Ramen Daisho's Ebi Fry (actual Ebi fry count is 4 pcs.)

Fried prawn (海老フライ or エビフライ ebi furai?) is a deep fried cuisine popular in Japan as well as Japanese restaurants worldwide. It is a speciality of the city of Nagoya.It is thought that ebi furai was created around 1900 in response to the growing popularity of similar dishes such as Tonkatsu and minced meat cutlets in the Western food restaurants of Ginza and Tokyo. Ramen Daisho's Ebi Fry costs P180.00. 

Ramen Daisho's newest member in their menu: Ebi Mango Maki

Ramen Daisho's own rendition of flavorful ebi fry (instead of ebi tempura) wrapped with seaweed and rice. The whole roll is topped with mango. This really taste so good I wanna ask for more! This combination only costs P230.00. Don't forget to order for this, you'd definitely feel the same way too!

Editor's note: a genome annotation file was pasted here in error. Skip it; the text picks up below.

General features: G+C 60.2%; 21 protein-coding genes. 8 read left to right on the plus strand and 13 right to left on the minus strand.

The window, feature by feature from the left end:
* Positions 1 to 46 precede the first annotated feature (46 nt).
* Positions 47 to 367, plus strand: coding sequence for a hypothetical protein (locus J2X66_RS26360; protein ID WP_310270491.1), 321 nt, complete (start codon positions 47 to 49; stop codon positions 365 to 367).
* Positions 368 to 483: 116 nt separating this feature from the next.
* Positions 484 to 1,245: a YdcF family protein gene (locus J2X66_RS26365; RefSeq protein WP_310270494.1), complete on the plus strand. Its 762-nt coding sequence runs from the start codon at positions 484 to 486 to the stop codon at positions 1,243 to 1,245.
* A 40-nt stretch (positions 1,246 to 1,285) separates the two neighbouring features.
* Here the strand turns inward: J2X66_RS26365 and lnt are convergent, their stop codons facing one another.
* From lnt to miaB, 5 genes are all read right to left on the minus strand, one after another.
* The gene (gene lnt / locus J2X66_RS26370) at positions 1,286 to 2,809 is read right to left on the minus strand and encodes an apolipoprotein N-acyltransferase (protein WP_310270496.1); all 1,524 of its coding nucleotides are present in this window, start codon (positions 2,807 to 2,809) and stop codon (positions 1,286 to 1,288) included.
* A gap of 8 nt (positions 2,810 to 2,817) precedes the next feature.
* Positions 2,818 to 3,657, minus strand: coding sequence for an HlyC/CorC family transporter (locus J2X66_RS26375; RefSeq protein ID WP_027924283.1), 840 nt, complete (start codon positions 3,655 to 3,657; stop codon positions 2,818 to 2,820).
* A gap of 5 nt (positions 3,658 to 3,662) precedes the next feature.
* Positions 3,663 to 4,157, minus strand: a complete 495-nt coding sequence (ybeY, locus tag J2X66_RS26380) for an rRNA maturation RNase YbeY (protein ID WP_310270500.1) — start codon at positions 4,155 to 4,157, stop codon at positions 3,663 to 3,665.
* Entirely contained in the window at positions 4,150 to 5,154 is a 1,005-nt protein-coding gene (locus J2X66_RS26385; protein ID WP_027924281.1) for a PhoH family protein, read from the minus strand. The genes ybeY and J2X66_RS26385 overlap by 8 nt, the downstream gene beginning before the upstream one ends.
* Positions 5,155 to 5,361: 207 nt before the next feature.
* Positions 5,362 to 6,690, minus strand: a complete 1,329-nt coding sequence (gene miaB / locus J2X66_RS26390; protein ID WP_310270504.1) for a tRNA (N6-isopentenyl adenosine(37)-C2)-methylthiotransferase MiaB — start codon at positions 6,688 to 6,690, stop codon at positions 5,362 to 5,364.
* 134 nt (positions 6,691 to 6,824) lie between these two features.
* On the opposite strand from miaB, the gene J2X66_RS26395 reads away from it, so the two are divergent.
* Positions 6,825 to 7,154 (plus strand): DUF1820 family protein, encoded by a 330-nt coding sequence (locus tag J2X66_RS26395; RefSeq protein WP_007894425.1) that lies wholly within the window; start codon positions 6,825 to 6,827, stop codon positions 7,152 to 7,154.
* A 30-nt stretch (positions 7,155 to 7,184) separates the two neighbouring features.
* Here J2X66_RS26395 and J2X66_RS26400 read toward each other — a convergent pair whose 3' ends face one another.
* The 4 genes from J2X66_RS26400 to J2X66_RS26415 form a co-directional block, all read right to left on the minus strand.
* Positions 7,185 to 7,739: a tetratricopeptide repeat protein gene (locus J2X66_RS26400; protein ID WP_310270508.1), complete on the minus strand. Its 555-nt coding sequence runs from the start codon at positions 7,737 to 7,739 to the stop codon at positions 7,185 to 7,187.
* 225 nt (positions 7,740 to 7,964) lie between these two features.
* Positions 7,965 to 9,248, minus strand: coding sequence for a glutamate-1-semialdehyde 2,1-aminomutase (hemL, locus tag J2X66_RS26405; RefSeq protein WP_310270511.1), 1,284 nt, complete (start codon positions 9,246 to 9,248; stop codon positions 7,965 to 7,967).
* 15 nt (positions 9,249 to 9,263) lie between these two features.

Ramen Daisho's Cold Zaru Ramen 

I wasn't able to have a taste on this, it was just ordered by my blogger/friend Carl, who's a vegetarian. But if you dine in Ramen Daisho, and you're curious to try this, feel-free to order, after all Carl liked it. This costs P300.00 and the recommended topping for this ramen is the Nori or seaweed. 

Ramen Daisho's Edamame

You know what, this side dish really surprised me! Actually, Edamame literally means, "stem bean" (eda = "branch" or "stem" + mame = "bean"), because the beans were often boiled while still attached to the stem. That was my first time to see a steamed bean being served as a side dish, and in all fairness, it's tender and has a sweet taste. How to eat? Just open it like opening the regular string beans, you then munch on the beans found inside then that's it! Curious? Order for it and see for yourself, it only costs P100.00. 

And now, it's dessert time!!! 

Jameson's Gelato is the official ice cream dessert for Ramen Daisho. Now it's time to try them all! 

Guyabano flavored gelato, this really possess the taste of the real flavor of the fruit. Per serving of Jameson's gelato costs P120.00

Salted Caramel, I like this one

Green Tea flavor, very refreshing

You can choose from a lot of flavors... 

Whew! Such a hefty and scrumptious dinner. All I wanna say is...